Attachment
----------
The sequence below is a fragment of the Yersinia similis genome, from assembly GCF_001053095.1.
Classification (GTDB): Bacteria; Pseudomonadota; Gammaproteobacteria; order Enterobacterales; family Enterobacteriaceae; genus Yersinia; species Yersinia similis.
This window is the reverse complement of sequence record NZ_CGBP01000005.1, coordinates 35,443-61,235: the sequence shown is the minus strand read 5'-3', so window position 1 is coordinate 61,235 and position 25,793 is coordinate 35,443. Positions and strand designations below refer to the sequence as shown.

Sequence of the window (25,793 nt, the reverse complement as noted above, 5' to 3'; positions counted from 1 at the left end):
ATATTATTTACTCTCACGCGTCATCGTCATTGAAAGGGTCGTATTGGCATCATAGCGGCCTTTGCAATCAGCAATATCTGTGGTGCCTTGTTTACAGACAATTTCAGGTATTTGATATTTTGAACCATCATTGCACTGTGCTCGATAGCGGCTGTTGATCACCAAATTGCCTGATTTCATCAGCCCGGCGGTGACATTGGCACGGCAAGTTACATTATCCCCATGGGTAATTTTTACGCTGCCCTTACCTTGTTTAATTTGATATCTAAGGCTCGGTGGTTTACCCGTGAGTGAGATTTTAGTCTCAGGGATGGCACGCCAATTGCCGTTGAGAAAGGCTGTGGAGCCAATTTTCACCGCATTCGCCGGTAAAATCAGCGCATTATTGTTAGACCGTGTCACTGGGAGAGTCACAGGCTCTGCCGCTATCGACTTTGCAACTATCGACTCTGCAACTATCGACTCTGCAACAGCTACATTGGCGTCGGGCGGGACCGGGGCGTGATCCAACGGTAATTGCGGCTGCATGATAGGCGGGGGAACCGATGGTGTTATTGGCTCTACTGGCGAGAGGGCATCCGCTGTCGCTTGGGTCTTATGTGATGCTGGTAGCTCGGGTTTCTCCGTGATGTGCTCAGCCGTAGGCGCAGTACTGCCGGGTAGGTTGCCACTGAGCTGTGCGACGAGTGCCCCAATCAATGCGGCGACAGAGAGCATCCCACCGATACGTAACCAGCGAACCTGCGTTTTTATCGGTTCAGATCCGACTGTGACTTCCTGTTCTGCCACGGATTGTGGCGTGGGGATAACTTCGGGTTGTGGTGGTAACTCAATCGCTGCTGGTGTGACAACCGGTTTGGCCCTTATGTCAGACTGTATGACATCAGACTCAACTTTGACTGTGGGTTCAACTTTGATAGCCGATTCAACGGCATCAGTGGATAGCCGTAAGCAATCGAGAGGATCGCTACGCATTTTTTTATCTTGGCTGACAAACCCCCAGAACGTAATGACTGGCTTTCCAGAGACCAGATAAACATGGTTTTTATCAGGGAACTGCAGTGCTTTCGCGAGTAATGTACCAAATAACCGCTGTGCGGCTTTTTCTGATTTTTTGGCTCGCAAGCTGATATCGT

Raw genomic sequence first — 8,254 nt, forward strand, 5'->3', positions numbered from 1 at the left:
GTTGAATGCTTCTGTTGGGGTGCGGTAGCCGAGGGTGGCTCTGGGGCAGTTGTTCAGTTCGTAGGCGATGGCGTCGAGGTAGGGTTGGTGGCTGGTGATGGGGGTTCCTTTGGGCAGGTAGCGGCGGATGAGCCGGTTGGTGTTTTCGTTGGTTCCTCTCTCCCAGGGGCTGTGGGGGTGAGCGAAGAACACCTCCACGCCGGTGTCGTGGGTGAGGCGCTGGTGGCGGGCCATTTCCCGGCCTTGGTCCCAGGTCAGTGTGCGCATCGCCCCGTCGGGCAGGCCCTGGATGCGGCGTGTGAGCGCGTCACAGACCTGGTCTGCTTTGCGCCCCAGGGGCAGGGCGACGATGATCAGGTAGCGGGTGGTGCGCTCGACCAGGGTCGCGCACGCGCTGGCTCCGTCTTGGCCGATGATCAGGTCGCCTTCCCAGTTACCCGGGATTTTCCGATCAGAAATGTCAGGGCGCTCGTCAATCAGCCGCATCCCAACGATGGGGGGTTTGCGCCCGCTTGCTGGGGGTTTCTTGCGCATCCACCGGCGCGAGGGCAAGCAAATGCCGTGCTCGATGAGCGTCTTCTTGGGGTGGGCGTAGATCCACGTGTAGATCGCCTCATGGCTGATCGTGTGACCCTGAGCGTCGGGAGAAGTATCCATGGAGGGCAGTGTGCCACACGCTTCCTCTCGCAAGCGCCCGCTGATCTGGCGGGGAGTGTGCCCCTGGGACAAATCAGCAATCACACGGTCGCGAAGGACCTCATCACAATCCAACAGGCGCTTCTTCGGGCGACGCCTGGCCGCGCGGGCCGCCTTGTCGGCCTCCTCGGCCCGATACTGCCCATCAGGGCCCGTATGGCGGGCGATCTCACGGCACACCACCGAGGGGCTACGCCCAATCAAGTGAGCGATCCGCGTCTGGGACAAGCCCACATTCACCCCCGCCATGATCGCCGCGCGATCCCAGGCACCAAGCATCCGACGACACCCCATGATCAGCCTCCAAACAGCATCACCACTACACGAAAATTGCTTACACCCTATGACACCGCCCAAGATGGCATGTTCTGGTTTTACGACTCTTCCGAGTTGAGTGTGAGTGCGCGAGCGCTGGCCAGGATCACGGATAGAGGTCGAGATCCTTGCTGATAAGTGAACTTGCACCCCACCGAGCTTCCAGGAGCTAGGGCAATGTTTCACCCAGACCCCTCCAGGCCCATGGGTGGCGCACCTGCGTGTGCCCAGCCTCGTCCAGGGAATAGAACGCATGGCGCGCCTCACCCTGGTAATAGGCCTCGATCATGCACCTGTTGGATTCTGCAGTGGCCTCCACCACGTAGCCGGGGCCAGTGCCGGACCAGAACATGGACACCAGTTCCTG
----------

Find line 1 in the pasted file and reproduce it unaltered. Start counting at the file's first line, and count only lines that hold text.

The sequence below is a fragment of the Yersinia similis genome, from assembly GCF_001053095.1.